Issue 4, 2014. August-September

   

"I DID NOTHING WRONG:" A JOURNALIST REFLECTS ON THE LATE GEORGIAN PRESIDENT EDUARD SHEVARDNADZE

Helena Bedwell


Shevardnadze: a polarizing politician

On a hot Monday noon I made a call to a lady who was a bridge between Eduard Shevardnadze, the foreign minister during the era of Soviet leader Mikhail Gorbachev and the outside world for years, to check if the bad news about his death was real.

"Helena, its true," Marina wept. "It's true this time- he died at 12 today."

Shevardnadze was 86 and his death ended what was, for many Georgians, a bad period for Georgia; a small Caucasus country; a sunny region which was a leftover of the careless soviet system, which, just like its sister republics, turned into a run-down civil-war state almost overnight following the fall of communism in 1991.

Shevardnadze continued to try to improve the struggling war-torn independent republic, but organized crime syndicates were extremely powerful and he was often left standing alone in his struggle. He brokered deals to bring oil pipelines through the country and these actions gradually led to the population receiving, sporadically, gas and oil.

However, this was not enough for the population and he made a dignified resignation following the bloodless Rose Revolution, bringing to power a very pro-western government led by Mikheil Saakashvili.

Indeed, from 2003, Shevardnadze was all but stranded at home in his Krtsanisi residence, one of the most popular green areas of the capital, Tbilisi. The former president remained a popular person to visit for foreign visitors and reporters who wanted to hear his words of wisdom, alongside well-wishers who remembered his acts of kindness.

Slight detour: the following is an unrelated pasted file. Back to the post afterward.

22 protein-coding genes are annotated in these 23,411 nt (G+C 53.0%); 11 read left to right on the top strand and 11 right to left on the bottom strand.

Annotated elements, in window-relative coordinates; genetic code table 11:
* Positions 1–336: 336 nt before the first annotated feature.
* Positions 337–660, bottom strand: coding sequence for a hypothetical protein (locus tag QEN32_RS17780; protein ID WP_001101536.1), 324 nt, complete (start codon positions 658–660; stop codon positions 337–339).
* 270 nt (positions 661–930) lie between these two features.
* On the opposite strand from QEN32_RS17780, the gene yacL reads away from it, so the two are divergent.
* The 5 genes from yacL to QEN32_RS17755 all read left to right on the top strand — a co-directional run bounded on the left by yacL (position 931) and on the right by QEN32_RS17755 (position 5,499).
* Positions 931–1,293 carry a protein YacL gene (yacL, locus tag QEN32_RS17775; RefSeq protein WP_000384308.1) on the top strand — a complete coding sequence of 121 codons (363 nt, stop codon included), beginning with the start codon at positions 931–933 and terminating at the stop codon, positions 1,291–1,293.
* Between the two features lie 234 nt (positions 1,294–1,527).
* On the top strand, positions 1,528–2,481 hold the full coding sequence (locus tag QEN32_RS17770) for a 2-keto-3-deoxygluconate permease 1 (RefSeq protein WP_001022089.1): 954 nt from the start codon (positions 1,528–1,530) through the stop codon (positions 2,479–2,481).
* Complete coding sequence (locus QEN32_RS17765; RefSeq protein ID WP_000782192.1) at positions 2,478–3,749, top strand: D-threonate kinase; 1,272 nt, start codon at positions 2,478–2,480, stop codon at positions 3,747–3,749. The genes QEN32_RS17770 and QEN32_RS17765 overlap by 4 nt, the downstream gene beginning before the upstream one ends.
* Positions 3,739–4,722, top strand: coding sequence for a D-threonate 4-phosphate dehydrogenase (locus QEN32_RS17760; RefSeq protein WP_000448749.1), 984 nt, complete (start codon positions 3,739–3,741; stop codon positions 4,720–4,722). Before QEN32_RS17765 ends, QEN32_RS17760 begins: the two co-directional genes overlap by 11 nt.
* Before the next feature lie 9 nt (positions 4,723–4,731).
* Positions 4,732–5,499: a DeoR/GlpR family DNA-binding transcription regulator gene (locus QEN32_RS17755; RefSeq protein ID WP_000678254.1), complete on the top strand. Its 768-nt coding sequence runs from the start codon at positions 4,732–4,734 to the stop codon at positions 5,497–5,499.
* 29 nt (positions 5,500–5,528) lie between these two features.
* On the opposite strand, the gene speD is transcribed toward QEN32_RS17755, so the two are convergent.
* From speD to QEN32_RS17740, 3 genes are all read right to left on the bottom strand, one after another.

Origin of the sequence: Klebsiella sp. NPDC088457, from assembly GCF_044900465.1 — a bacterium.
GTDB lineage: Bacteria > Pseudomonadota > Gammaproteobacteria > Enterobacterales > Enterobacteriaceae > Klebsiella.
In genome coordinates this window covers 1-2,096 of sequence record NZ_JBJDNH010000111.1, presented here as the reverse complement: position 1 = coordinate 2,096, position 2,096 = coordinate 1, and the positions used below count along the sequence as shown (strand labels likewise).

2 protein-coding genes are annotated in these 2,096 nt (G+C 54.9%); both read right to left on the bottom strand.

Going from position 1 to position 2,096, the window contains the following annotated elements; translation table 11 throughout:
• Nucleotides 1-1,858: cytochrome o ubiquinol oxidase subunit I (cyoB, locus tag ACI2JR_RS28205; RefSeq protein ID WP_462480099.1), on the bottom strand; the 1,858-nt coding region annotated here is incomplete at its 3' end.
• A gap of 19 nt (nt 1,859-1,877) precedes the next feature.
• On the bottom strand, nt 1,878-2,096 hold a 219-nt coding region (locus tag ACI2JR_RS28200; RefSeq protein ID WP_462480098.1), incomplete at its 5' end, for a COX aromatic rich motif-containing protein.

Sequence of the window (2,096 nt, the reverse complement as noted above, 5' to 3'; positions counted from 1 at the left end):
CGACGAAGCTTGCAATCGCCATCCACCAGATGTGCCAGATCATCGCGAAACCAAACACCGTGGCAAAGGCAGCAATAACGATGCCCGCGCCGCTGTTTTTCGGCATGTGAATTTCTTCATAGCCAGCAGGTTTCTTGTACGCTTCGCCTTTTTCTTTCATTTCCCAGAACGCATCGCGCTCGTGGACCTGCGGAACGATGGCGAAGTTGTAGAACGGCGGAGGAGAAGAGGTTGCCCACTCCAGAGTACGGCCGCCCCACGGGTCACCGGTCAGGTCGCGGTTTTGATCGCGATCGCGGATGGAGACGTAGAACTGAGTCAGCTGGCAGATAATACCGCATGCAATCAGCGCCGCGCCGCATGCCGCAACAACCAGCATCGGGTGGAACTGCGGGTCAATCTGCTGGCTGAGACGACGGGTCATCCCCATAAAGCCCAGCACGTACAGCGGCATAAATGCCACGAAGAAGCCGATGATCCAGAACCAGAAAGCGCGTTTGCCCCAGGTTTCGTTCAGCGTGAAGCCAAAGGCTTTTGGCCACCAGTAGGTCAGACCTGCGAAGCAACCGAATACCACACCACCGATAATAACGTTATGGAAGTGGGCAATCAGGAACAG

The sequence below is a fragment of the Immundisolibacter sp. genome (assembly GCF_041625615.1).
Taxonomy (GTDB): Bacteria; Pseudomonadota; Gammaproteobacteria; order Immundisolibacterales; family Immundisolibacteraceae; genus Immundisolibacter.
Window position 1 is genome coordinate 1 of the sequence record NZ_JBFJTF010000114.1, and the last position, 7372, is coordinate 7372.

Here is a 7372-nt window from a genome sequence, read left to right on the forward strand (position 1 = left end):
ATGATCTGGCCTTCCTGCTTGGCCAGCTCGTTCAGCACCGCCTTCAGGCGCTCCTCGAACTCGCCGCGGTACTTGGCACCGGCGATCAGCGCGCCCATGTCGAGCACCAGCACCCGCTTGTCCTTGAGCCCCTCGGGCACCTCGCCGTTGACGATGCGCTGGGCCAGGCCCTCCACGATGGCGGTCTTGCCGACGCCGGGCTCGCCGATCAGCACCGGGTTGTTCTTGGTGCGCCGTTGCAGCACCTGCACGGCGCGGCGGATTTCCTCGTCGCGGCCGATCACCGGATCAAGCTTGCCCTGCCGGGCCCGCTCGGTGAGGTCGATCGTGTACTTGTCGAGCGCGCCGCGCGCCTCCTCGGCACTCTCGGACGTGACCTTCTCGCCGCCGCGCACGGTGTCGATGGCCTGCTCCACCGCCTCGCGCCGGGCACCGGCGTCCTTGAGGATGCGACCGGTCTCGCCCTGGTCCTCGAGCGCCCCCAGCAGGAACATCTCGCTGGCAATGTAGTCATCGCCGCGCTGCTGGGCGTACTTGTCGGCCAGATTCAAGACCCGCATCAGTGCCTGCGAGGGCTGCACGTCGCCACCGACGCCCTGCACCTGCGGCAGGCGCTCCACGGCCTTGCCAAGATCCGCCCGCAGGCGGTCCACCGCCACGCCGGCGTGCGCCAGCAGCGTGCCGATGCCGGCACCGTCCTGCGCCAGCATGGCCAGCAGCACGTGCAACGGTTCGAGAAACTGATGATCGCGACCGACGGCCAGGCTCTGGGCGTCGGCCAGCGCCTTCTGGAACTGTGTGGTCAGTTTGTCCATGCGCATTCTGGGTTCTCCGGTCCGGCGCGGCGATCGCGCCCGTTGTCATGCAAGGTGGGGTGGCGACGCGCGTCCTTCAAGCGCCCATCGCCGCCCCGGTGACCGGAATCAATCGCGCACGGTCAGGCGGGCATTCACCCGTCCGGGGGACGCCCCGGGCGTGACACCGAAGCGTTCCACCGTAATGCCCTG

It was Marina who organized those meetings for him. I was glad I managed to see him just a few years ago. He appeared weaker and frailer than ever as I took the last pictures, but it was always pleasing to see the man who had reshaped the history of the world- for better or worse, depending on one's point of view.

Shevardnadze's legacy

"I don't think there would be a free Georgia today had it not been for Eduard Shevardnadze and Mikhail Gorbachev, because these two men refused to use force to keep the Soviet Union together," Former United States Secretary of State, James Baker said when visiting Tbilisi to attend the funeral of his friend. He added that forces against perestroika and glastnost were very strong in the Soviet Union in those days.

Shevardnadze began his career in the 1970s as a Communist Party boss in Georgia, which was then a Soviet republic. In 1985, as Gorbachev's surprise choice for the post of foreign minister, he helped lead policy initiatives that would end the Cold War.